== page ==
Lost in all this tournament hubbub today has been the cover story in the new Sports Business Journal, which asks the (presumably) rhetorical question: Why is everybody all up in ESPN's grill of late? Yep, the world of sports business has finally noticed that people always aren't happy with ESPN. Welcome, all.
The story's a solid read, particularly its dissection of a recent powerpoint memo about the network that argues that sports leagues rarely benefit from associations with ESPN nearly as much as Bristol does. But we hat we found most amazing was how taken aback, downright befuddled, ESPN suits remain when people criticize the network. Seriously, still.
Even though Disney bought the company in 1995, longtime company employees kept a chip on their shoulder, truly believing that they were the little guy who had to work harder than their competitors. Even today, many of these executives genuinely seem surprised and hurt by much of the criticism. For example, some ESPN executives could not understand why NBC's Fred Gaudelli and Andrea Kremer publicly belittled ESPN's "Monday Night Football" production in February. They were especially stung that the criticism came from former colleagues.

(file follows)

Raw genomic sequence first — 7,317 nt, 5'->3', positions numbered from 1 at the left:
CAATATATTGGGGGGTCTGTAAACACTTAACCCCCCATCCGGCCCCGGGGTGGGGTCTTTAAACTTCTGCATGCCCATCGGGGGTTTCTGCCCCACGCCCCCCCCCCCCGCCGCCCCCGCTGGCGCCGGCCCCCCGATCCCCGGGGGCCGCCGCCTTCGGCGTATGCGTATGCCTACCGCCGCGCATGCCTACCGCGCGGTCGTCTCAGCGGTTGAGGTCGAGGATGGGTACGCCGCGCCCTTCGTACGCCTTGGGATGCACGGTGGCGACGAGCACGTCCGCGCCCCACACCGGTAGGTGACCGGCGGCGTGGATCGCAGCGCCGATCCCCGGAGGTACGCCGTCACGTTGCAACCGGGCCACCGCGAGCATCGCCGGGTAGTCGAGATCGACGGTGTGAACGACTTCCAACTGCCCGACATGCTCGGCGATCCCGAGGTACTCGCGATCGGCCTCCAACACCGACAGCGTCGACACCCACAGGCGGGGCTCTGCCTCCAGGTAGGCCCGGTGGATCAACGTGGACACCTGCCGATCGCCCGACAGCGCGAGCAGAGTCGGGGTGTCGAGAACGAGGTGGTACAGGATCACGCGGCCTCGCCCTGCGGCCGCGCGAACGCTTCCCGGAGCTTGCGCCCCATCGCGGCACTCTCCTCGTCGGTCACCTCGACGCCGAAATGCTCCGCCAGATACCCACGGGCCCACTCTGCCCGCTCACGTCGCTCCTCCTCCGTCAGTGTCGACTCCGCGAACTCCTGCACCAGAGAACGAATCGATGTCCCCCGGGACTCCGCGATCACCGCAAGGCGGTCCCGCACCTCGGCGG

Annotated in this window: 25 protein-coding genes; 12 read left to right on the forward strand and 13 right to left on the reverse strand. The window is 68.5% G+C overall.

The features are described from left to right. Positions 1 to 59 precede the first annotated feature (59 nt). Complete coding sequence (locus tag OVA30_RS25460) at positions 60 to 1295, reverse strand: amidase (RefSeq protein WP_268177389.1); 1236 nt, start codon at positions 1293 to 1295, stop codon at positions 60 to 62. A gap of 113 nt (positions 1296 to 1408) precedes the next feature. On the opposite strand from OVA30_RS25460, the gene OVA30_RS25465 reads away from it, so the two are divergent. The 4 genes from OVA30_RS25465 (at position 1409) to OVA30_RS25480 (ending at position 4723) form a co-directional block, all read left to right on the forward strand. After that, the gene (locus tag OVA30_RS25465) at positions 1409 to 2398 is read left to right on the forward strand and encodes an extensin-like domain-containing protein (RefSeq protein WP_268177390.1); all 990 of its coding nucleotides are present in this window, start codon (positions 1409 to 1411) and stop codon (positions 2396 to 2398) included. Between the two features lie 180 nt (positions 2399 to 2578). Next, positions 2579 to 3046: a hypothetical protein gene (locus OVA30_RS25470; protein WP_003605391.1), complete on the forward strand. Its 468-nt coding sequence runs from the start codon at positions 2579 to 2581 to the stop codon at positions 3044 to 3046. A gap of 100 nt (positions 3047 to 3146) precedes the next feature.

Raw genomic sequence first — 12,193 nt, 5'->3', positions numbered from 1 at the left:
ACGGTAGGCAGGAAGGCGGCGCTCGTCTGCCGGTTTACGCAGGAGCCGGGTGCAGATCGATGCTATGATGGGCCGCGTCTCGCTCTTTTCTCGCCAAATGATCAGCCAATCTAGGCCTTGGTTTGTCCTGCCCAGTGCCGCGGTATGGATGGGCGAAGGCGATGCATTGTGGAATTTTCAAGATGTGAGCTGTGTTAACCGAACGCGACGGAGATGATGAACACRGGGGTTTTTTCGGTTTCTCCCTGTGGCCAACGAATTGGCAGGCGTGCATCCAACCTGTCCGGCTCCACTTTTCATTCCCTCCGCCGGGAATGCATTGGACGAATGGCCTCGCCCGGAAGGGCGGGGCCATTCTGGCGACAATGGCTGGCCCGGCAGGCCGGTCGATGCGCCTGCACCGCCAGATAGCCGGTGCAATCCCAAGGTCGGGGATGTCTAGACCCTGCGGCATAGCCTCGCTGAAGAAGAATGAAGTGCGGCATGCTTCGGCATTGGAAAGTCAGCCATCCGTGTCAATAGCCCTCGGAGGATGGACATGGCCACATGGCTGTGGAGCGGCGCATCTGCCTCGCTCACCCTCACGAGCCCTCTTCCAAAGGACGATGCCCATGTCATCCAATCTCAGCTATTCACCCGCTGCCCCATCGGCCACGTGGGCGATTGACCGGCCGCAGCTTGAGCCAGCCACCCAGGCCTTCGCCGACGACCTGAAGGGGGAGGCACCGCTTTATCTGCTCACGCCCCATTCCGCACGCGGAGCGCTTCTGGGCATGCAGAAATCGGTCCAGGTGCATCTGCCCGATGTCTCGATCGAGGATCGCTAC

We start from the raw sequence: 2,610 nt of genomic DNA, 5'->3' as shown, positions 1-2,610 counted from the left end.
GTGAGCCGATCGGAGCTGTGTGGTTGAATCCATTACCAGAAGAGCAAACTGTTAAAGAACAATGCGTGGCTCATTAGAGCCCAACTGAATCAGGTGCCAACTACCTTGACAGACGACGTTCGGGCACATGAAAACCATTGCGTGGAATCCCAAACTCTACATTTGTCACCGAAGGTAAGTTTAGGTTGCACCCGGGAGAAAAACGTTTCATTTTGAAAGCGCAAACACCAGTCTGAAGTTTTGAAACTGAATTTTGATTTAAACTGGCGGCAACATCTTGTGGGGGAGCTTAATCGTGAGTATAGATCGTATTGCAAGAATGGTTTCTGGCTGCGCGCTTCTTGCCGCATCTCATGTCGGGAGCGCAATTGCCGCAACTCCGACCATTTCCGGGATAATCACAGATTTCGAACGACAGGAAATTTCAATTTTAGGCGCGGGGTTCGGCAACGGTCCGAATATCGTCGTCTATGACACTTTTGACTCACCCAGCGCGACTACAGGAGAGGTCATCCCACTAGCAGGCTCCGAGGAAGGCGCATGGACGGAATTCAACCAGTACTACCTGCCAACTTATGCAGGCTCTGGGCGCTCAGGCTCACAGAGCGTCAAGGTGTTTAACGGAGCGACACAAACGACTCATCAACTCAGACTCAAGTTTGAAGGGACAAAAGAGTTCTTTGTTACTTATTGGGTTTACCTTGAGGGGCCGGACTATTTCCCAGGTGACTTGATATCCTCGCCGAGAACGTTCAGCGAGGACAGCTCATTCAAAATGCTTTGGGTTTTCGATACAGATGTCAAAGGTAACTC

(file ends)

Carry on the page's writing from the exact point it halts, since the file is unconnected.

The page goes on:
Today, as the unquestioned leader in sports media, ESPN executives slowly are getting used to some of the criticism and are trying to figure out how to operate as the big, established company, rather than the up-and-comer. "We have become successful by following an astoundingly simply principle: serve fans," Skipper said. "Criticism is one of the prices you pay for success at this level."
It's a fascinating read, and we'd say about 75 percent of what ESPN says in there is eminently reasonable. And about 90 percent of what their critics say is reasonable as well. We're not sure how the math works out there.
Taking Aim At Bristol [Sports Business Journal]